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Re: [ontolog-forum] Ontology-based database integration

To: "[ontolog-forum]" <ontolog-forum@xxxxxxxxxxxxxxxx>
From: Christopher Menzel <cmenzel@xxxxxxxx>
Date: Wed, 07 Oct 2009 11:07:41 -0500
Message-id: <1254931661.15961.95.camel@kestrel>
On Wed, 2009-10-07 at 00:05 +0000, Len Yabloko wrote:
> ...
> Of course Semantic Web technologies are expanding now into these old
> territories you have referenced with such detail and accuracy. But one
> has to be very careful not to confuse semantic modeling with data
> modeling and data linking with data integration. And, indeed, not to
> confuse model-theoretic semantics (developed by Tarski for first order
> logic and claimed by RDF) with various other semantics.     (01)

By saying RDF has "claimed" model theoretic semantics, do you mean
anything more than that it has been provided with a model theoretic
semantics?  That's a good thing, right?    (02)

> I believe OWL itself is an attempt to go around the inherent
> limitations of Semantic Web.     (03)

I'm not sure what limitations you have in mind.  OWL is an attempt to
provide a standardized ontology language built upon a logical framework
in which questions of consistency, validity, etc are decidable.  In
general, such questions are not decidable, and that is certainly a
limitation, but it predates the Semantic Web by several decades.    (04)

> I have been following these forum long enough to have heard all kinds
> of claims about what is Semantics and many of these claims were tying
> it directly to FOL, like no other logic or semantics ever existed.    (05)

Really?  I can't remember anyone ever having made any such claim.  I
frankly doubt whether you could find a single example.  What people
*have* said is that, whatever representational medium you choose, it
must have a clear model theoretic semantics (regardless of whether it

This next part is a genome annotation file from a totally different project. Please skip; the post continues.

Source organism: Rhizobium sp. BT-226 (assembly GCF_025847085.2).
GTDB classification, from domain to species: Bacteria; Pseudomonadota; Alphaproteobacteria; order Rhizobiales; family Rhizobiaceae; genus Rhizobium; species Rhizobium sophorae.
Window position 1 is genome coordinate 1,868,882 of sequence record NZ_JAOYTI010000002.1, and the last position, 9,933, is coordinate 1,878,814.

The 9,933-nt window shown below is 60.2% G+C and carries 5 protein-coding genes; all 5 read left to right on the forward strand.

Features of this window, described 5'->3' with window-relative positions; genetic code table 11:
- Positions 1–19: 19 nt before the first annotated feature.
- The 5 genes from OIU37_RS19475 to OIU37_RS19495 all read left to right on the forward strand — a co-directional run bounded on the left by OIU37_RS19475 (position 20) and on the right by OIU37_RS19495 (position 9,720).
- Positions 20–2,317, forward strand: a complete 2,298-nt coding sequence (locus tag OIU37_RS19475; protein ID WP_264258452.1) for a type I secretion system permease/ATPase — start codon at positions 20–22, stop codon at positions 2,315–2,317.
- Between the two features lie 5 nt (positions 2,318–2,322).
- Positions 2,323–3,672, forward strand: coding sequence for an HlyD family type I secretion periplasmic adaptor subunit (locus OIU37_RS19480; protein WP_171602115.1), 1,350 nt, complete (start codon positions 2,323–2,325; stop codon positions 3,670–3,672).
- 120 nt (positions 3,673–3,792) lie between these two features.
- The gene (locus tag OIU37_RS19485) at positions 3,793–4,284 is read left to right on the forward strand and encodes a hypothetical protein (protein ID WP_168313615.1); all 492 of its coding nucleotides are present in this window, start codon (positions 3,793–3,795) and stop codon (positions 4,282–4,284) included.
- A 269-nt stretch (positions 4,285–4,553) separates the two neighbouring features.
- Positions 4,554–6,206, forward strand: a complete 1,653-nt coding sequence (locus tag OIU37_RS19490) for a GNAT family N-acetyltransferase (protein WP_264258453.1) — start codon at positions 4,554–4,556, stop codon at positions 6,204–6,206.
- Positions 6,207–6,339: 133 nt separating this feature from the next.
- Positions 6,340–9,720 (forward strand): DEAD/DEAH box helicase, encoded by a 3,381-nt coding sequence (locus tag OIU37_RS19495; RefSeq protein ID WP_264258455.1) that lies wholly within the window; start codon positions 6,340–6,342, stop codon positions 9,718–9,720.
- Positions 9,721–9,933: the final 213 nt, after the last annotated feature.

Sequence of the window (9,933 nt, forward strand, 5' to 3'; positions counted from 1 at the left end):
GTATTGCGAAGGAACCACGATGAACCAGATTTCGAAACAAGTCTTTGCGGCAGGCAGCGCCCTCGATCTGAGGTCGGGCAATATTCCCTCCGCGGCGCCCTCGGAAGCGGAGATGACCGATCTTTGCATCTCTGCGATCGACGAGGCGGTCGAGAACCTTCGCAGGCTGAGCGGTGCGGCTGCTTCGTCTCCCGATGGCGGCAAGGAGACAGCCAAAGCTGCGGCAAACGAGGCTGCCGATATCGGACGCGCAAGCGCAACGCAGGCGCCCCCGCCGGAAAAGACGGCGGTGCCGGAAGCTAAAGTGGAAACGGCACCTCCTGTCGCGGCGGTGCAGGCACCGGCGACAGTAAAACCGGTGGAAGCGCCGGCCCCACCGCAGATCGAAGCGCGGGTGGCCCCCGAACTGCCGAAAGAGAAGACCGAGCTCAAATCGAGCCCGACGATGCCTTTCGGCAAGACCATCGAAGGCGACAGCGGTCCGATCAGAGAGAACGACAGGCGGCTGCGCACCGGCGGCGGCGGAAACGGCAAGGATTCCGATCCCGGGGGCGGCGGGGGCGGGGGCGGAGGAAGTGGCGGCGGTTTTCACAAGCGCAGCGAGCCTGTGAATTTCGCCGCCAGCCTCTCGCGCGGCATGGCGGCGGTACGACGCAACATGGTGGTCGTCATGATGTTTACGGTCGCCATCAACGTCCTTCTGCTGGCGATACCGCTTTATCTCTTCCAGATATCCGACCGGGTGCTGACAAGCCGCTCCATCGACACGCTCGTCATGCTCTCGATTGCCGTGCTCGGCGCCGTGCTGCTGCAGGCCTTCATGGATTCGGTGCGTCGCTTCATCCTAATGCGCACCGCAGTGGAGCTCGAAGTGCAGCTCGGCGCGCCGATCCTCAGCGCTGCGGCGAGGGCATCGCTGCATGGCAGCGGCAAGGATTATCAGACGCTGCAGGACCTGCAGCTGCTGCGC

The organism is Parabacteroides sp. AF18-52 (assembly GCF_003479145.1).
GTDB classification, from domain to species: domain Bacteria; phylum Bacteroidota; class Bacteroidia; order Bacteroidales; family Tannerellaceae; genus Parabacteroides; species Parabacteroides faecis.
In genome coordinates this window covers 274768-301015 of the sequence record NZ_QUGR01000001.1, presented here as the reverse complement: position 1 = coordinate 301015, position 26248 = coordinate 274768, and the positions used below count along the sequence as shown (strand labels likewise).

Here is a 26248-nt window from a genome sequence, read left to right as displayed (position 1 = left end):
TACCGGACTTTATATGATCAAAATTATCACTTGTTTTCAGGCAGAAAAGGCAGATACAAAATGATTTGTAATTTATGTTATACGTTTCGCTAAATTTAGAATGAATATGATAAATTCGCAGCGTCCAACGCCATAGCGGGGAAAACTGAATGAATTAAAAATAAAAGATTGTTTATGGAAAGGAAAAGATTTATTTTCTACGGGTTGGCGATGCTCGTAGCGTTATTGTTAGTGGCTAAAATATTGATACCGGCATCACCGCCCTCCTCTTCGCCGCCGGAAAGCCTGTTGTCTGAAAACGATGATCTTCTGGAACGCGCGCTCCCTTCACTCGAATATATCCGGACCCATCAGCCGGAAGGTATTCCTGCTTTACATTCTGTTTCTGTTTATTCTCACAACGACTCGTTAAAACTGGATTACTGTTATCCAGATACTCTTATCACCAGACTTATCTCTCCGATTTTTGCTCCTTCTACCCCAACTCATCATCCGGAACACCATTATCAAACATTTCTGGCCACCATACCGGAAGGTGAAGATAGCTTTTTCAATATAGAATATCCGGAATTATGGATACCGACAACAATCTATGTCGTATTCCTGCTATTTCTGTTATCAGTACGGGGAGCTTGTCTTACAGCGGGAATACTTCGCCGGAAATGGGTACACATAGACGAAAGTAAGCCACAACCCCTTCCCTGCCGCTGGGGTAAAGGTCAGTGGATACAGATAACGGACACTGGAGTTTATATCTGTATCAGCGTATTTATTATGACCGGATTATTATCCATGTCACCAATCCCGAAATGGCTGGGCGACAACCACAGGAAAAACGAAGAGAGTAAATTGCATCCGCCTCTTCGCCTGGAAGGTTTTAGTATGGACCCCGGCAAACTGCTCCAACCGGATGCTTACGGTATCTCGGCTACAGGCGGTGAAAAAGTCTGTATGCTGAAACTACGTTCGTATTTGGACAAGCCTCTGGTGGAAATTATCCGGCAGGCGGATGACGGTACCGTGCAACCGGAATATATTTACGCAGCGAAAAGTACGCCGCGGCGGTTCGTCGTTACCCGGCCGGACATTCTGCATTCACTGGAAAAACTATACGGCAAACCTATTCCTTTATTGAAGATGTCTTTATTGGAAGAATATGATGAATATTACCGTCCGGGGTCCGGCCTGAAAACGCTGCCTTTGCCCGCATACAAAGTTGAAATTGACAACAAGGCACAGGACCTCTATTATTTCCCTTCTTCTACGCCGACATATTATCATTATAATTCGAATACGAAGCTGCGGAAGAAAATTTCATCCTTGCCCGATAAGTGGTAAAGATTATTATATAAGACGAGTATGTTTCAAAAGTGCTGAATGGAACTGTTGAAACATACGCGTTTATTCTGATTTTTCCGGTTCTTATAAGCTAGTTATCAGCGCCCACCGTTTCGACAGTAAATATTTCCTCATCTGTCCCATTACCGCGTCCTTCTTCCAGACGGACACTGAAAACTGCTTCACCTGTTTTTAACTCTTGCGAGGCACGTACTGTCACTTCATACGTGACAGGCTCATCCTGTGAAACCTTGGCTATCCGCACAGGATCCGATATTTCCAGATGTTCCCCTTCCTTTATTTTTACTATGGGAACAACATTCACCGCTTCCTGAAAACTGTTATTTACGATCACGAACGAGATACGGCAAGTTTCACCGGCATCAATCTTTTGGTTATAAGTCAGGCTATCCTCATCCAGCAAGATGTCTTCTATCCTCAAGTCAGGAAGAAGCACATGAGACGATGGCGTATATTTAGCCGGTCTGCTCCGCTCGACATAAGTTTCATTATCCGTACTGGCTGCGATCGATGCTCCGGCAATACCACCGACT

happens to be that of classical first-order logic) so that the meanings
of its primitive logical vocabulary and its basic grammatical constructs
are well-defined.  Without that, questions of consistency and questions
of whether one thing follows from another are, quite literally,
nonsense.    (06)

I believe this is what Ed had in mind when he wrote:    (07)

> >Formal logic is a means of expression, in which the basic elements of
> >the language have well-defined meanings and a set of well-defined
> >manipulations retain those meanings, and nothing more.      (08)

I think by "well-defined manipulations" Ed means the inference rules of
a logic -- whose legitimacy is justified by the underlying semantics.
But, importantly, model theoretic semantics is very limited; it is
restricted entirely to the assigning meanings to the basic logical
expressions and telling us how to interpret the grammatical
constructs of a language in terms of their simpler parts.  For
nonlogical vocabulary, a model theoretic semantics tells us only the
*kinds* of things signified by each grammatical category: e.g., names
refer to individual things (whatever those are), predicates refer to
classes, etc.  But *which* things the names of an ontology refer to and
*which* classes its predicates pick out and exactly which classes a
given individual belongs to and exactly what logical connections relate
the classes we're interested in --- all of that is the job of what we
might call "applied" semantics, a.k.a.  ontology. And model theoretic
semantics is entirely silent on those questions.  As Ed put it:    (09)

> >As to whether the snark actually is a boojum, classical formal logic
> >offers only two possible interpretations:  it is either true or it is
> >false, and it cannot be both.  And if you make a set of statements
> >that allow the well-defined manipulations to produce a result of
> >"true", then it does.  That's all there is; there ain't no more.
> >Formal logic is about "how to think"; it is not about what you think
> >about.    (010)

That is pretty much spot on.    (011)

Chris Menzel    (012)

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